I find myself torn between being less motivated to cook when I am home alone and refusing to eat cold cereal for supper. What I want is something that is simultaneously delicious, easier than going out again to get take out, doesn’t leave the kitchen a shambles, and can be eaten with one hand while I check email or read. The less measuring required of me, the better, so while I was inspired by this recipe on Ezra Pound Cake, I’m winging the proportions and streamlining the ingredients list. We go way back, grits and I. No need to stand on ceremony there.

I cooked these grits with half milk and half water, a not-too-stingy bit of butter, salt and smoked paprika. While the grits simmer away, I bring another small pot of water to a fierce boil and drop in my chopped broccoli rabe and a scoop of salt. Blanching the vegetables this way will help them to cook more evenly and keep the color brighter. After about 90 seconds, I drain the water, turn the heat down and return the pot of greens to the stove. I crush a couple of small cloves of garlic and stir them into the greens with a good glug of olive oil. These will stay over low heat, being stirred occasionally, while I grab a bowl and finish the grits. Bits of the greens should start to brown a little and the caramelization will bring out some of their natural sweetness. I grate some smoked gouda into the grits and stir it in. Into a bowl it goes, topped with a tangle of the greens. Smoky, gooey, melty,easy – that’s todays recipe.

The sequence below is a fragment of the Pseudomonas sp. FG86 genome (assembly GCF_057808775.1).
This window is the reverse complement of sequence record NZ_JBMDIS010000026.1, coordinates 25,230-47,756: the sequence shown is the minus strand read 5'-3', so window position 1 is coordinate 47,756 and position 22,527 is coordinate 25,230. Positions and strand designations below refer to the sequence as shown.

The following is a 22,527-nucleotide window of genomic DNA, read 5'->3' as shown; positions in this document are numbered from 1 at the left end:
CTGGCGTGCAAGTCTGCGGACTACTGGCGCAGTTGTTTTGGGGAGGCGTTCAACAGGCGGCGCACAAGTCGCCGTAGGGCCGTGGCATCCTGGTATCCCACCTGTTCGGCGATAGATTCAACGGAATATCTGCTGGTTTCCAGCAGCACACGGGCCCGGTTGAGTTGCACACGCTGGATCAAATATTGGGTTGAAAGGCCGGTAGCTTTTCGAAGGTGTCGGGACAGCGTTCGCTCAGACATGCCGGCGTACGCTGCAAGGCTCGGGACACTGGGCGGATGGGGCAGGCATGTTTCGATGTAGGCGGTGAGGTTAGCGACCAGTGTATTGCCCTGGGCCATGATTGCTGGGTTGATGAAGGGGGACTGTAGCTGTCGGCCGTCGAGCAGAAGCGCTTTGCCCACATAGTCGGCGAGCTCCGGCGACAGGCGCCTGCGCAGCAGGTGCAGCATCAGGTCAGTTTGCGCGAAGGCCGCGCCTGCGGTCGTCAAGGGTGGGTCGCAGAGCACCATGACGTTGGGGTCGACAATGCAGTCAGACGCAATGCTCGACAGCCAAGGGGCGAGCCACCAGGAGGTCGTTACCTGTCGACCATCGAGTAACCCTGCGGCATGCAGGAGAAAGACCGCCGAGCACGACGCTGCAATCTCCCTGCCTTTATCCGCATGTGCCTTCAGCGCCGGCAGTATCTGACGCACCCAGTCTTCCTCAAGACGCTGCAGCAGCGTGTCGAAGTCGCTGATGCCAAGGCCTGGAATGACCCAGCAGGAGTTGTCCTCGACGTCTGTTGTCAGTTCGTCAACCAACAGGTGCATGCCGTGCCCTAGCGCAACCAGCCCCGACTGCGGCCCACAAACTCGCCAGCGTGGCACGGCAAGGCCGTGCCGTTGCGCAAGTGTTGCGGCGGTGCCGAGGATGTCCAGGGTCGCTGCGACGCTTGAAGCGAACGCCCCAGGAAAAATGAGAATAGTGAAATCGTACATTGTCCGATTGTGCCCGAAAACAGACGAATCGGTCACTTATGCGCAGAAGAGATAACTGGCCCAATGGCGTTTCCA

Mustard Greens

After the interminable rain we’ve had this winter, I finally made it into the garden last week. All of my recent attempts had been foiled by either bucketing rain or hip- deep mud on all of the paths. It turns out that we have a lush crop of grass covering most of our plot, with one corner thick with mustard greens, collard greens, and kale. My basket was pressed down and running over, let me tell you. Fortunately, we love greens in many guises and have been busily eating them up this week. One of my favorite iterations was last Saturday and inspired by a very inspiring friend’s suggestion. I wilted a bunch of the mustard greens and then lightly sautéed them with garlic and olive oil. This went on top of a bowl of Parmesan polenta with some chunks of pork belly I had braised with sherry vinegar, smoked paprika, and Worcestershire sauce and finally, a lightly poached egg. Lovely! The sharp pungency of the greens was the perfect foil to the rich pork belly. The greens also allowed me to feel smugly virtuous while eating what really boils down to bacon, cheese grits, and eggs.